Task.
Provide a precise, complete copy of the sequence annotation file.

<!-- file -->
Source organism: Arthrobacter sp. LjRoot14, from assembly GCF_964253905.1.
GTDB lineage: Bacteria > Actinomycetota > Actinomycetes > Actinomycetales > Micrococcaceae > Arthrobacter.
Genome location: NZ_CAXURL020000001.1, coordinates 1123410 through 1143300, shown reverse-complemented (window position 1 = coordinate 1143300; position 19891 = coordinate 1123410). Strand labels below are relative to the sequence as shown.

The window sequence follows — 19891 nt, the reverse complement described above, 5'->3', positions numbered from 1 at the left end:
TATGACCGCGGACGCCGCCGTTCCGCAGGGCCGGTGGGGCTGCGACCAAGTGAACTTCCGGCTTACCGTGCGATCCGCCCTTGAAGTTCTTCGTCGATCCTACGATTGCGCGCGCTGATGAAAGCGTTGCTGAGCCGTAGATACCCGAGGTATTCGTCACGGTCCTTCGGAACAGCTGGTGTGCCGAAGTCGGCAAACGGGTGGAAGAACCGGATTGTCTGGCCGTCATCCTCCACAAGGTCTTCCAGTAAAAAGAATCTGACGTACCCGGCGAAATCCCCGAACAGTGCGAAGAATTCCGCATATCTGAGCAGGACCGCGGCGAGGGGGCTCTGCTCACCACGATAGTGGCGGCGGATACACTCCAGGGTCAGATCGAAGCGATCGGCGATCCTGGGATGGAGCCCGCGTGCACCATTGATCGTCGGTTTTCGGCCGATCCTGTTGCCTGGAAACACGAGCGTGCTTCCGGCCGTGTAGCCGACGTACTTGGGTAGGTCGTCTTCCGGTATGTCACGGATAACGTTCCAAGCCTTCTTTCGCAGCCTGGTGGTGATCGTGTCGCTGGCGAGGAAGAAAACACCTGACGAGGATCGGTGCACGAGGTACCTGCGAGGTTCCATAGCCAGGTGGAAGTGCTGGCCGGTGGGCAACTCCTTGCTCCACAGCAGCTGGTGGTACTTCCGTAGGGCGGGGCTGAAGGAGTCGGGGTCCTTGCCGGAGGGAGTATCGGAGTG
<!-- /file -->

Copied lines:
Source organism: Arthrobacter sp. LjRoot14, from assembly GCF_964253905.1.
GTDB lineage: Bacteria > Actinomycetota > Actinomycetes > Actinomycetales > Micrococcaceae > Arthrobacter.
Genome location: NZ_CAXURL020000001.1, coordinates 1123410 through 1143300, shown reverse-complemented (window position 1 = coordinate 1143300; position 19891 = coordinate 1123410). Strand labels below are relative to the sequence as shown.

The window sequence follows — 19891 nt, the reverse complement described above, 5'->3', positions numbered from 1 at the left end:
TATGACCGCGGACGCCGCCGTTCCGCAGGGCCGGTGGGGCTGCGACCAAGTGAACTTCCGGCTTACCGTGCGATCCGCCCTTGAAGTTCTTCGTCGATCCTACGATTGCGCGCGCTGATGAAAGCGTTGCTGAGCCGTAGATACCCGAGGTATTCGTCACGGTCCTTCGGAACAGCTGGTGTGCCGAAGTCGGCAAACGGGTGGAAGAACCGGATTGTCTGGCCGTCATCCTCCACAAGGTCTTCCAGTAAAAAGAATCTGACGTACCCGGCGAAATCCCCGAACAGTGCGAAGAATTCCGCATATCTGAGCAGGACCGCGGCGAGGGGGCTCTGCTCACCACGATAGTGGCGGCGGATACACTCCAGGGTCAGATCGAAGCGATCGGCGATCCTGGGATGGAGCCCGCGTGCACCATTGATCGTCGGTTTTCGGCCGATCCTGTTGCCTGGAAACACGAGCGTGCTTCCGGCCGTGTAGCCGACGTACTTGGGTAGGTCGTCTTCCGGTATGTCACGGATAACGTTCCAAGCCTTCTTTCGCAGCCTGGTGGTGATCGTGTCGCTGGCGAGGAAGAAAACACCTGACGAGGATCGGTGCACGAGGTACCTGCGAGGTTCCATAGCCAGGTGGAAGTGCTGGCCGGTGGGCAACTCCTTGCTCCACAGCAGCTGGTGGTACTTCCGTAGGGCGGGGCTGAAGGAGTCGGGGTCCTTGCCGGAGGGAGTATCGGAGTG